Those of you that are into training and physical fitness know that it’s not about getting from A to B, but how you get there that matters. If you’re training for a 10K road race, for example, it’s one thing to train running 10K at an easy pace and another to mix it up with sprints and other speed work.
It’s the same for robotics. If you want to get into drones, you can stop by RadioShack, plunk down $50, and get a pair of “combat” drones, complete with controllers. For your money, you get a few hours of play time until you crash the drones into each other or an unlucky tree. Not a bad thing, if your goal is to fly a quadcopter.
However, if you want to learn robotics principles, you should at least perform a post-mortem teardown of your downed quadcopters. Teardowns are a great way to discover what works and what doesn’t, and what techniques are worth borrowing. For example, in one quadcopter I picked up as a present, one motor simply tore off from the mount and started spinning wildly, tethered by the power leads. Turns out that the “mount” was nothing more than a dollop of hot glue. Sure, it was lightweight compared with a bolted-on mount, but it was also an accident waiting to happen.
A better way of getting from A to B — that is, to pick up robotics skills related to quadcopters — is to build your own. You can go all-out and create the frame with a 3D printer and get the parts from sources like SparkFun and Tower Hobbies. The upside of this approach is the ability to fabricate spare frame parts in an afternoon, or to create a completely new frame in a weekend.
The downside is durability — especially on the larger frames. I’ve found that the standard ABS plastic filament has only a fair durability to weight ratio. Larger frames are just heavier than the lightweight fiberglass reinforced plastic frames available commercially. However, for a 10 to 12 inch quadcopter, straight ABS plastic is fine.
Alternatively, it’s a simple matter to find a nice frame and electronic components online. Hobby King has an amazing assortment of affordable miniature hardware, electric motors, and the rest — as long as you can tolerate the shipping delay from Hong Kong. I’ve used their super-durable reinforced plastic frame components as well as their lightweight carbon fiber frames, all with great success. Make sure you order spares of everything — from nuts and bolts to motors and frame components. Shipping from Hobby King is a major component of the cost, so try to get everything you need in one order.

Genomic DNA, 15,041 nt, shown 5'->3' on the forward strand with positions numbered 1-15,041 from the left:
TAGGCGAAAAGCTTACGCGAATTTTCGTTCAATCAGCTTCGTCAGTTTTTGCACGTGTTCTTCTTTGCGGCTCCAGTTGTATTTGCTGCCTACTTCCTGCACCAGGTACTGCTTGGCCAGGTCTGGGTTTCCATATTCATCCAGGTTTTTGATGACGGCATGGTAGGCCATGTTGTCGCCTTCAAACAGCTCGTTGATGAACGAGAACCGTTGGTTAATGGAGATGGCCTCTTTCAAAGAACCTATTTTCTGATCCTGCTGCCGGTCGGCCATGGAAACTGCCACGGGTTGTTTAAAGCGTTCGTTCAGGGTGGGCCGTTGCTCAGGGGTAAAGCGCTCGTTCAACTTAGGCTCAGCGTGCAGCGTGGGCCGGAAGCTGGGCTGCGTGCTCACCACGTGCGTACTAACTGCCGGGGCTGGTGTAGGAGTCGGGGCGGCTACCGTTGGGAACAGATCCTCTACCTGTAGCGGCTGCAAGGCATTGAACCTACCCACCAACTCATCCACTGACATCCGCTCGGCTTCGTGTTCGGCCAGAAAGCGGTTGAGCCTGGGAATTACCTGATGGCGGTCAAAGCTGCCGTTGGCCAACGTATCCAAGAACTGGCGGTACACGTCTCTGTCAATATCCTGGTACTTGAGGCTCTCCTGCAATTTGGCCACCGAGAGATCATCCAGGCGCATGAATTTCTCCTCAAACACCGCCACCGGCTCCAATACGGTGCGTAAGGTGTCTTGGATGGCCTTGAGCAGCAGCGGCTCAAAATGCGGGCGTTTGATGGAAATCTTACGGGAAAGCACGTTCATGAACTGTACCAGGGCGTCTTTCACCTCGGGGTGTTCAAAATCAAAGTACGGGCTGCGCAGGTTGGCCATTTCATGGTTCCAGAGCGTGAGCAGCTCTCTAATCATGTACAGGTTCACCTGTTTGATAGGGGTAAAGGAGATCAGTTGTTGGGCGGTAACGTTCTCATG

(Of course, you can follow along with our new series here in SERVO — The Multi-Rotor Hobbyist with John Leeman — as he takes us from beginning principles to a finished working quadcopter.)
So, let’s say you opt for the 3D printer approach to acquiring a drone. In getting from A to B, you’ll have to understand strength of materials, how and where to cut back on plastic on the frame, and how to source all the electronics, cables, and motors. Your creation will likely not leave the earth — much less fly — on your first few attempts.
In figuring out balance and center of gravity, you’ll likely try several designs and break a few props before you have a flight-worthy craft. Long after the quadcopter has run into its last tree, you’ll have retained the lessons of robotics that you can apply to your next project. So, next time you consider taking a shortcut from A to B, consider what you might be missing along the way. SV
Posted by Larry Lemieux on 07/26 at 02:26 PM